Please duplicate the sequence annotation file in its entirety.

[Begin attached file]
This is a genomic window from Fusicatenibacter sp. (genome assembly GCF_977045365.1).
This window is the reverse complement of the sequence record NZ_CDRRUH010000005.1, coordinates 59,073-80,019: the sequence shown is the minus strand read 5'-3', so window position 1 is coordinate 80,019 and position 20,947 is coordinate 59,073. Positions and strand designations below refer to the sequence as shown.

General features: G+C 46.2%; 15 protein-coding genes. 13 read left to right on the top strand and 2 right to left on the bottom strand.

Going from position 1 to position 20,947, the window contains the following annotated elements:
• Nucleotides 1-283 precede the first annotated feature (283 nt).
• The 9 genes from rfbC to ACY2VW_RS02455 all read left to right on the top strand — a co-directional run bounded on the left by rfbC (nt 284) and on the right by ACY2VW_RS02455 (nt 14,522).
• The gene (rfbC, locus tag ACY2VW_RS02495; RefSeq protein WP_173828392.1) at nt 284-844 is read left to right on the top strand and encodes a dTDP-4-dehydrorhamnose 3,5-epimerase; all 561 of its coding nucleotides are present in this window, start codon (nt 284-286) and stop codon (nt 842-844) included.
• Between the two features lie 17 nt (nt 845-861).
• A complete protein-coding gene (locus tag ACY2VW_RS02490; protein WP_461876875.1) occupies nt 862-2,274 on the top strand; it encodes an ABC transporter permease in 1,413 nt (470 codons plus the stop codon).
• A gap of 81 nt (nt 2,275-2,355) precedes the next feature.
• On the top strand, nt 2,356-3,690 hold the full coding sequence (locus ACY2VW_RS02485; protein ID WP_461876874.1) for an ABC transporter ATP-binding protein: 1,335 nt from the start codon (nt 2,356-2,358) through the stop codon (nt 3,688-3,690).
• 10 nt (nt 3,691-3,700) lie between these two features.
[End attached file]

This is a genomic window from Fusicatenibacter sp. (genome assembly GCF_977045365.1).
This window is the reverse complement of the sequence record NZ_CDRRUH010000005.1, coordinates 59,073-80,019: the sequence shown is the minus strand read 5'-3', so window position 1 is coordinate 80,019 and position 20,947 is coordinate 59,073. Positions and strand designations below refer to the sequence as shown.

General features: G+C 46.2%; 15 protein-coding genes. 13 read left to right on the top strand and 2 right to left on the bottom strand.

Going from position 1 to position 20,947, the window contains the following annotated elements:
• Nucleotides 1-283 precede the first annotated feature (283 nt).
• The 9 genes from rfbC to ACY2VW_RS02455 all read left to right on the top strand — a co-directional run bounded on the left by rfbC (nt 284) and on the right by ACY2VW_RS02455 (nt 14,522).
• The gene (rfbC, locus tag ACY2VW_RS02495; RefSeq protein WP_173828392.1) at nt 284-844 is read left to right on the top strand and encodes a dTDP-4-dehydrorhamnose 3,5-epimerase; all 561 of its coding nucleotides are present in this window, start codon (nt 284-286) and stop codon (nt 842-844) included.
• Between the two features lie 17 nt (nt 845-861).
• A complete protein-coding gene (locus tag ACY2VW_RS02490; protein WP_461876875.1) occupies nt 862-2,274 on the top strand; it encodes an ABC transporter permease in 1,413 nt (470 codons plus the stop codon).
• A gap of 81 nt (nt 2,275-2,355) precedes the next feature.
• On the top strand, nt 2,356-3,690 hold the full coding sequence (locus ACY2VW_RS02485; protein ID WP_461876874.1) for an ABC transporter ATP-binding protein: 1,335 nt from the start codon (nt 2,356-2,358) through the stop codon (nt 3,688-3,690).
• 10 nt (nt 3,691-3,700) lie between these two features.